October 4, 2022

California's new law aimed at improving online privacy and safety for children has the industry on edge and critics warning of disruptions to the internet — but advocates say most users won't see big changes.
Why it matters: The California law mirrors a U.K. standard that prompted some changes by Big Tech companies but did not drastically alter the online landscape.
Driving the news The bipartisan California Age Appropriate Design Code Act, signed into law by Gov. Gavin Newsom on Thursday, requires online platforms to consider the best interest of users under 18 when designing their services.
What's happening: The age estimation requirement has sparked an outcry that the law will alter how users navigate the web by forcing them to prove their age before accessing a site.
Yes, but: Instagram, YouTube, Meta and TikTok made changes to their services to make teenage users' experiences more private and safer ahead of the U.K.'s Age Appropriate Design Code taking effect last year.
A Meta spokesperson called the California law an "important development" but noted the company still has concerns about some of the provisions.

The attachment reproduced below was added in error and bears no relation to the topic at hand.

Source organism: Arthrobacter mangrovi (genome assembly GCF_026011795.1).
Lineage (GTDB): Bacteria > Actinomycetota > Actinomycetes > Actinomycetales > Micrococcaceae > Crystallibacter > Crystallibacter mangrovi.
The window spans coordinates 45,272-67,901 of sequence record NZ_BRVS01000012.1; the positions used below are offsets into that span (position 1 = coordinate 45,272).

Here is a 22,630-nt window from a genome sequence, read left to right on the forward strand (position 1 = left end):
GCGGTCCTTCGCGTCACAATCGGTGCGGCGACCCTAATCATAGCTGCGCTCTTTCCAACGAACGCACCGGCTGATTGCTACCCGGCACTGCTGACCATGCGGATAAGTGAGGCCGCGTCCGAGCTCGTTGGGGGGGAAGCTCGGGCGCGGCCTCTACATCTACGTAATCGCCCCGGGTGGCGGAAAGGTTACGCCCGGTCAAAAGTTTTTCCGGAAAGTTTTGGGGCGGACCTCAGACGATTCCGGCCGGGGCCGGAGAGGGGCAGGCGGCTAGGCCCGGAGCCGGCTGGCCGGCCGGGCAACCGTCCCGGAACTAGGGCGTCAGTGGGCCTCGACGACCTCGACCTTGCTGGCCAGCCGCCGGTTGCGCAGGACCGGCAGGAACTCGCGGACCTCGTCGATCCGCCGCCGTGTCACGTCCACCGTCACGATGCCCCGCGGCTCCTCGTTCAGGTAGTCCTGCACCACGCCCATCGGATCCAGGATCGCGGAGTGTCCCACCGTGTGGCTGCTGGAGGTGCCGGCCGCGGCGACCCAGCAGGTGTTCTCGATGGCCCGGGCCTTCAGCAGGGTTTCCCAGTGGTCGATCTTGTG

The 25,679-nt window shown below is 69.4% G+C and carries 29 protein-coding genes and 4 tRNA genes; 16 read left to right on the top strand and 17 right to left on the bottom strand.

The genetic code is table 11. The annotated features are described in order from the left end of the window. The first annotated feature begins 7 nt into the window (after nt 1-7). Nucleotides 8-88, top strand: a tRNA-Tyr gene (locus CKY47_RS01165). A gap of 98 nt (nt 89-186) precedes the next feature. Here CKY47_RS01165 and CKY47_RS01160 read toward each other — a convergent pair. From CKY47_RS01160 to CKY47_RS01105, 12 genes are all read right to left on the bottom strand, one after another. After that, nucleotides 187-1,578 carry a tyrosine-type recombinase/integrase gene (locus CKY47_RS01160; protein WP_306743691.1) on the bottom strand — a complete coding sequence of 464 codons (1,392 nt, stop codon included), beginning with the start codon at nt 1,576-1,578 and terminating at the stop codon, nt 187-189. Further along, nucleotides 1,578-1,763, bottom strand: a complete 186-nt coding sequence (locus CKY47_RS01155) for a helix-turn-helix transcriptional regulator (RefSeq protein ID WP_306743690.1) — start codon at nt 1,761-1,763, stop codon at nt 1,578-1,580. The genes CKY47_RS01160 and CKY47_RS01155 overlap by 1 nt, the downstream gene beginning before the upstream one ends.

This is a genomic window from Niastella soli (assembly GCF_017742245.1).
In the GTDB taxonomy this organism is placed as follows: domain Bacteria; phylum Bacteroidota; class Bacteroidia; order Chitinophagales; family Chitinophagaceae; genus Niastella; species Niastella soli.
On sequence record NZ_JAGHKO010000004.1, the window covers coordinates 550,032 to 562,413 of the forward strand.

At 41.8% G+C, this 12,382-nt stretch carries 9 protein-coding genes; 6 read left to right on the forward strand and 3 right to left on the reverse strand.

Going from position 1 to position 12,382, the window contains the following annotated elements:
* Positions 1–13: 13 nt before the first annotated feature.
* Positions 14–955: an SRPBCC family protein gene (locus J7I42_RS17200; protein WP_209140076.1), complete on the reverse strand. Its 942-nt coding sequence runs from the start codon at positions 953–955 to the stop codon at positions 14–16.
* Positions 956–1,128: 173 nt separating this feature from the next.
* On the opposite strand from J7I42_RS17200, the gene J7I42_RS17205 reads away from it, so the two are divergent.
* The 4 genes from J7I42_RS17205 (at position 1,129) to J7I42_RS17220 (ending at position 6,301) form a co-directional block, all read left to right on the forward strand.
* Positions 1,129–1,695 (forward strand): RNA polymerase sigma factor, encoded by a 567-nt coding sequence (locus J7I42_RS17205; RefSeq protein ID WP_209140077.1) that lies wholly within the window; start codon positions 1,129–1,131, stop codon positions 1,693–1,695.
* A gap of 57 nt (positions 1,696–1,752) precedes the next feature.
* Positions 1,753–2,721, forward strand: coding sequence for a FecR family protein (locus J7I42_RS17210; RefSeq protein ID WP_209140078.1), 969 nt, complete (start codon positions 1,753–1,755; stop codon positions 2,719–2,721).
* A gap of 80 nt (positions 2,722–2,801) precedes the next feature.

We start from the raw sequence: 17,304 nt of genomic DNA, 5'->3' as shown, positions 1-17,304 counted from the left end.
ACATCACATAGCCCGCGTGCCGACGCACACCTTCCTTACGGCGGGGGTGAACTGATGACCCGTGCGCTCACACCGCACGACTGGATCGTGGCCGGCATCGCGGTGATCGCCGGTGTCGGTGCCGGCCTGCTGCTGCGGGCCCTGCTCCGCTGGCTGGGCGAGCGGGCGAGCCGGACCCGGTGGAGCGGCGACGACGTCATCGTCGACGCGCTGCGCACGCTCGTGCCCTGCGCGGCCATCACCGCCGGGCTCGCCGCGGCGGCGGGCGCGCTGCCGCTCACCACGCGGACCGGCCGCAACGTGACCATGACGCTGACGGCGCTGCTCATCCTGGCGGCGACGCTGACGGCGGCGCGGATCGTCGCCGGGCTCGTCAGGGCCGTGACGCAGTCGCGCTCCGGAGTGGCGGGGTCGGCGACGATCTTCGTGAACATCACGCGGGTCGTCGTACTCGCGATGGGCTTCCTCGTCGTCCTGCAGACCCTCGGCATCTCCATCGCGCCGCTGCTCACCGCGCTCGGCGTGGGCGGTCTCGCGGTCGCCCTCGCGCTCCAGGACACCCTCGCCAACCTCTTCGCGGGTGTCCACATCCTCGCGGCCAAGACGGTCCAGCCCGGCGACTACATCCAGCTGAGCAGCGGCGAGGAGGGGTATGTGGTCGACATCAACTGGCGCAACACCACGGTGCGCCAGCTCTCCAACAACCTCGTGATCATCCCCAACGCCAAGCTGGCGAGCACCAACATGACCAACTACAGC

Tech industry association TechNet opposes the measure, in part because lawmakers did not agree to lower the age threshold to under 16, Dylan Hoffman, TechNet executive director for California and the Southwest, told Axios.
The other side: Supporters say the age estimation requirement doesn't mean users will have to share their ages, and that sites that are already collecting data likely know the age of their users.
What they're saying: Both Fight for the Future, a digital rights advocacy group, and NetChoice, a tech association, argue that the law is unconstitutional because it infringes on the editorial rights of websites and apps.
The California measure takes effect in 2024, and gives companies 90 days to "cure" their sites of violations before incurring any fines.
What they're saying: "The point of the bill is not to make Sesame Street safer," Rocha told Axios. "It is to make the places where youth and teens actually hang out online more safe."


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